Wednesday, September 15, 2010

Help Jake Understand: Yen Intervention Edition

The WSJ details:

The yen plummeted against the dollar Wednesday after Japan intervened in currency markets for the first time in more than six years.

The dollar gained more than 3% against the Japanese currency after having dropped Tuesday to its lowest level in 15 years vs. the yen. Japan's Ministry of Finance said it would intervene again Thursday in currency markets if necessary.

Concerns over the pace of the U.S. recovery have recently sent investors flocking to the perceived safety of the yen, especially as investors speculate whether the Federal Reserve could implement another round of asset purchases to kick-start a moribund economy, which would likely weigh further on the dollar.


First of all... I am many things and a currency expert is not one of them...

With that said... I completely understand why Japan is intervening in the currency markets for economic purposes (a strong yen is hurting exports), BUT isn't the ability to literally print an overvalued piece of paper the ultimate prize?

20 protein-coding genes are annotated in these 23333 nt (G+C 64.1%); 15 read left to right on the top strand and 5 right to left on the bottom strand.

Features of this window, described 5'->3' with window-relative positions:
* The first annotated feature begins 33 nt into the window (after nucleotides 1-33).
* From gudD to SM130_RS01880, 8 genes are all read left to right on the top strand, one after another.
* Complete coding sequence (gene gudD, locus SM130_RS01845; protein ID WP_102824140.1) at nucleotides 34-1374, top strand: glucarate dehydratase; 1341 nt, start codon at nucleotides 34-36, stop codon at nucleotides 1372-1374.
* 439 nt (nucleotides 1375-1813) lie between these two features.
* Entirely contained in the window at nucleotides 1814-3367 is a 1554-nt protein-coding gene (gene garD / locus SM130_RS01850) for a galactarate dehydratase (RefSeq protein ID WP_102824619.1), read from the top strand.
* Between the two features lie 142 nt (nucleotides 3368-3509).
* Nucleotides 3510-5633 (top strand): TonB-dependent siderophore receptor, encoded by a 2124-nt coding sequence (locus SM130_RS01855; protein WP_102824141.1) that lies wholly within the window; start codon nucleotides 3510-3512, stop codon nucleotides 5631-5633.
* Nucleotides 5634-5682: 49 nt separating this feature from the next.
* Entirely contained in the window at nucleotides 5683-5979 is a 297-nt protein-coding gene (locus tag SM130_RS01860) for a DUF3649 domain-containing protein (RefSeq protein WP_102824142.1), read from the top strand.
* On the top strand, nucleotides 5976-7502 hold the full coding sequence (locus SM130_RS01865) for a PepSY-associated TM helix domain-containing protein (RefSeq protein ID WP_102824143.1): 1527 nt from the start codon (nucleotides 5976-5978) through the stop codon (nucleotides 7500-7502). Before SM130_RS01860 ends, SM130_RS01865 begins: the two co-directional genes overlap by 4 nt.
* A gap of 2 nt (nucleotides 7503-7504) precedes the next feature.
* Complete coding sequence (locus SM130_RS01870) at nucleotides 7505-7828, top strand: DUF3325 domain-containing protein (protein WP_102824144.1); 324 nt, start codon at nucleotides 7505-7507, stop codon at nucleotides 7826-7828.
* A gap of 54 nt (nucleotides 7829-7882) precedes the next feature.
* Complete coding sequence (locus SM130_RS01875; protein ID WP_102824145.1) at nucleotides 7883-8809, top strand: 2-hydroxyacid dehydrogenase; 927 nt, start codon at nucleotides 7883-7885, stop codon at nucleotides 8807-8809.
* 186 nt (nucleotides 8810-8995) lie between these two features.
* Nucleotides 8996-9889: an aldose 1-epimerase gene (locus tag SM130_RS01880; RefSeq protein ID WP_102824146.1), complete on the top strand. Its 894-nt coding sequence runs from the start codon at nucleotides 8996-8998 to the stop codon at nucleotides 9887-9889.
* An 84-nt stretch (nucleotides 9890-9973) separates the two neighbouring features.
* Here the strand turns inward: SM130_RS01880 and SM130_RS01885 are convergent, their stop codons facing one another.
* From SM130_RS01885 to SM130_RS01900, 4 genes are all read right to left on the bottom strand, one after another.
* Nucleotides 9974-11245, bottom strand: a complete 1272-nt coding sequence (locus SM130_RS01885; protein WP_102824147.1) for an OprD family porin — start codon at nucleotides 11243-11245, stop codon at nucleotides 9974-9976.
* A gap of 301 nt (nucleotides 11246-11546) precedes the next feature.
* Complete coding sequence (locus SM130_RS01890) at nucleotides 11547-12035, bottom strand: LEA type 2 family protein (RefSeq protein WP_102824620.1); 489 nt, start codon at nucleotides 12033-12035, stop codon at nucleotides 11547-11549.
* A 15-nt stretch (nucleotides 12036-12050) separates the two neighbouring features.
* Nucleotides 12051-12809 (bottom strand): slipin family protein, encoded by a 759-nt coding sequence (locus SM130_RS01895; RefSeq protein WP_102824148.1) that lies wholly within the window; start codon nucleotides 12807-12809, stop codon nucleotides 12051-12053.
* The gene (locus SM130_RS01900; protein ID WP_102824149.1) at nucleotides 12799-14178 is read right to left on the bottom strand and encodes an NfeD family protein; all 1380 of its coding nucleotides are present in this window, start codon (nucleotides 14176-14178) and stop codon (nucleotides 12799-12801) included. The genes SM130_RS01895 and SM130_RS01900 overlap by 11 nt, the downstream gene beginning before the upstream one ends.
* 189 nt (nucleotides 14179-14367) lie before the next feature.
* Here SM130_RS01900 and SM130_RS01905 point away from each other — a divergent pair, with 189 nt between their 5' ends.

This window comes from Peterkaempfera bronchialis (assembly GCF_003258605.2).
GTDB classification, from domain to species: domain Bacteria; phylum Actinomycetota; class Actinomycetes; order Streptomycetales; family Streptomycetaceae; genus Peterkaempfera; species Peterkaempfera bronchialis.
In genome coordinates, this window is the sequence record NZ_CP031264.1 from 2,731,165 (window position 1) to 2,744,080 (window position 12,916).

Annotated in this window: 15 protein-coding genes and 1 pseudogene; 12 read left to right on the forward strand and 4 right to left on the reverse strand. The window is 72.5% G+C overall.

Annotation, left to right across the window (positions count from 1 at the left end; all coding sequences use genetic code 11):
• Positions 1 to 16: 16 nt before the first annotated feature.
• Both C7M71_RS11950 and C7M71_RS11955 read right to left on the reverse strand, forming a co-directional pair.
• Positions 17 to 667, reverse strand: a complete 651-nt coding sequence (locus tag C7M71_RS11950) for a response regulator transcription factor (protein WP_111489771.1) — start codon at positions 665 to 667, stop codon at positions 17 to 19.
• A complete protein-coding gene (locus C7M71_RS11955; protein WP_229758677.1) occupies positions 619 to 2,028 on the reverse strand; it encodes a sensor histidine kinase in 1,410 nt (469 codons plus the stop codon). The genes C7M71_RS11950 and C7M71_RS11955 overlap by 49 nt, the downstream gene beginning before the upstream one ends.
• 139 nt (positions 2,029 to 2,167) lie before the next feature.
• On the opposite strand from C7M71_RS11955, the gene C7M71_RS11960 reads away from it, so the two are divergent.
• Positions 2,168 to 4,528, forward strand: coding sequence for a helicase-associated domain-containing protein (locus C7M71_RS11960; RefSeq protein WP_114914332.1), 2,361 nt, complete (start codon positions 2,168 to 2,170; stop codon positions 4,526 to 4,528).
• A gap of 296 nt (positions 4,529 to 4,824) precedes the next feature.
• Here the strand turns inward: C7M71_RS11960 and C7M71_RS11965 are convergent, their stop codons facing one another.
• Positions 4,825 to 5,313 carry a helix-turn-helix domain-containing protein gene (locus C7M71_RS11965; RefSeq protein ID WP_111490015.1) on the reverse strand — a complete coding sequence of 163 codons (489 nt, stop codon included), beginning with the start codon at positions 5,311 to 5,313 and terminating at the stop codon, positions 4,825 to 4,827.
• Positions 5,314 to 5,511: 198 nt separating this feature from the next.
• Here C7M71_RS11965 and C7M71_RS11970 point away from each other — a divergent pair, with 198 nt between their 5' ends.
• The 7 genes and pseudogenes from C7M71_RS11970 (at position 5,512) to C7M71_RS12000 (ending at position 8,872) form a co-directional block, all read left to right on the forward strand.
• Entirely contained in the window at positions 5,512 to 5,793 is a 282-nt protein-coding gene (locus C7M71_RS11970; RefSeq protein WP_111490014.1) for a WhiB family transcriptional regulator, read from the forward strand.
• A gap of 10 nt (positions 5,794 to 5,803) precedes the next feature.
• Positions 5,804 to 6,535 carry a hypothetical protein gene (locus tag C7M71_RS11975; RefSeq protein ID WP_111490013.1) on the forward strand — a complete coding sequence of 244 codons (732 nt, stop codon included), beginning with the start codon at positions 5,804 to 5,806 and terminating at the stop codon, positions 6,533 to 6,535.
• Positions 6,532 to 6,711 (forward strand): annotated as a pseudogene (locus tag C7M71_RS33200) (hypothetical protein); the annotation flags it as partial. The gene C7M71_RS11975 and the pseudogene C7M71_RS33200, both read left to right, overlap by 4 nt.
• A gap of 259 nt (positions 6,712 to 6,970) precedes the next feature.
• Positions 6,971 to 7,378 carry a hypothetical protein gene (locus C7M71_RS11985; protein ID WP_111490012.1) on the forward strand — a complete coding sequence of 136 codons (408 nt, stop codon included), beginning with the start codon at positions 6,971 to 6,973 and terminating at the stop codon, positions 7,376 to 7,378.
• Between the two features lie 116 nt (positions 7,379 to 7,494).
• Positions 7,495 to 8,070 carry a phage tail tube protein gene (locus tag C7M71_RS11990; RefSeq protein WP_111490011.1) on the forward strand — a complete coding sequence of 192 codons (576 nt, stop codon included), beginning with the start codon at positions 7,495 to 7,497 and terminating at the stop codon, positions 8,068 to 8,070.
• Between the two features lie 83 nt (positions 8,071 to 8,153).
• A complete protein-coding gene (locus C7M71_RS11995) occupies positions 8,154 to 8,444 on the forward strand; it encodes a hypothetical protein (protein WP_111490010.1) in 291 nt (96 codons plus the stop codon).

For years, counter-fitters have printed worthless paper in the hopes of using it to buy things of value, but with Japan they can do this legally! Why not open up the printing presses and use that new currency to buy goods of value from abroad (I'm not talking other currencies, I'm talking REAL assets)?

To me this will result in at least one of the following (though, I'm sure there are 1000 more):
  • A weaker Yen (i.e. the goal)
  • Inflation (i.e. the best thing that could happen to Japan so that monetary policy would actually work)
  • Nothing to the Yen or to inflation, which means you got a bunch of real assets... for free.

What am I missing?

Source: Yahoo Finance